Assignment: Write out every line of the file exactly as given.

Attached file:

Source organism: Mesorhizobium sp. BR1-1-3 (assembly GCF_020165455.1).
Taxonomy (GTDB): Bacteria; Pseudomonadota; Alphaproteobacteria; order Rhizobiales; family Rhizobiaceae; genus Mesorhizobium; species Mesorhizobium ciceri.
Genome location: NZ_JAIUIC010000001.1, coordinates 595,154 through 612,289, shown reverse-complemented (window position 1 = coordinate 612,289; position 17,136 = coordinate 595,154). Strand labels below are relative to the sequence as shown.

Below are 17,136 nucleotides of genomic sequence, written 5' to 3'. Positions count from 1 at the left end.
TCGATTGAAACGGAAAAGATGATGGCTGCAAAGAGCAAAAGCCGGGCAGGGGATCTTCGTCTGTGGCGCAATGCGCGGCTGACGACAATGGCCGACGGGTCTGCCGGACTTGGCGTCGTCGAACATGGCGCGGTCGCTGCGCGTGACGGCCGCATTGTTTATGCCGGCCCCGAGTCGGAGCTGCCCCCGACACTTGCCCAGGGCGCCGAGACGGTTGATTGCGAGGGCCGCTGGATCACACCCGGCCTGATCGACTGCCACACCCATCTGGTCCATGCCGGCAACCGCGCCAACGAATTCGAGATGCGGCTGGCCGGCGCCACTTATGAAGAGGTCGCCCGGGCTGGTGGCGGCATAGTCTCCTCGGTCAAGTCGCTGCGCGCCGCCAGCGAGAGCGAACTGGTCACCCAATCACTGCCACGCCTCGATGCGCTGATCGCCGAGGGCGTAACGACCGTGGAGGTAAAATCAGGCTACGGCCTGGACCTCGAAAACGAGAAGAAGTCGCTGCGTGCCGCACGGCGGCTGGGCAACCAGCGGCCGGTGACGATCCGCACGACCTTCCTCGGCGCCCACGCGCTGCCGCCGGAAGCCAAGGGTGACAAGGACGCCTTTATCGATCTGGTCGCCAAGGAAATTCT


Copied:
Source organism: Mesorhizobium sp. BR1-1-3 (assembly GCF_020165455.1).
Taxonomy (GTDB): Bacteria; Pseudomonadota; Alphaproteobacteria; order Rhizobiales; family Rhizobiaceae; genus Mesorhizobium; species Mesorhizobium ciceri.
Genome location: NZ_JAIUIC010000001.1, coordinates 595,154 through 612,289, shown reverse-complemented (window position 1 = coordinate 612,289; position 17,136 = coordinate 595,154). Strand labels below are relative to the sequence as shown.

Below are 17,136 nucleotides of genomic sequence, written 5' to 3'. Positions count from 1 at the left end.
TCGATTGAAACGGAAAAGATGATGGCTGCAAAGAGCAAAAGCCGGGCAGGGGATCTTCGTCTGTGGCGCAATGCGCGGCTGACGACAATGGCCGACGGGTCTGCCGGACTTGGCGTCGTCGAACATGGCGCGGTCGCTGCGCGTGACGGCCGCATTGTTTATGCCGGCCCCGAGTCGGAGCTGCCCCCGACACTTGCCCAGGGCGCCGAGACGGTTGATTGCGAGGGCCGCTGGATCACACCCGGCCTGATCGACTGCCACACCCATCTGGTCCATGCCGGCAACCGCGCCAACGAATTCGAGATGCGGCTGGCCGGCGCCACTTATGAAGAGGTCGCCCGGGCTGGTGGCGGCATAGTCTCCTCGGTCAAGTCGCTGCGCGCCGCCAGCGAGAGCGAACTGGTCACCCAATCACTGCCACGCCTCGATGCGCTGATCGCCGAGGGCGTAACGACCGTGGAGGTAAAATCAGGCTACGGCCTGGACCTCGAAAACGAGAAGAAGTCGCTGCGTGCCGCACGGCGGCTGGGCAACCAGCGGCCGGTGACGATCCGCACGACCTTCCTCGGCGCCCACGCGCTGCCGCCGGAAGCCAAGGGTGACAAGGACGCCTTTATCGATCTGGTCGCCAAGGAAATTCT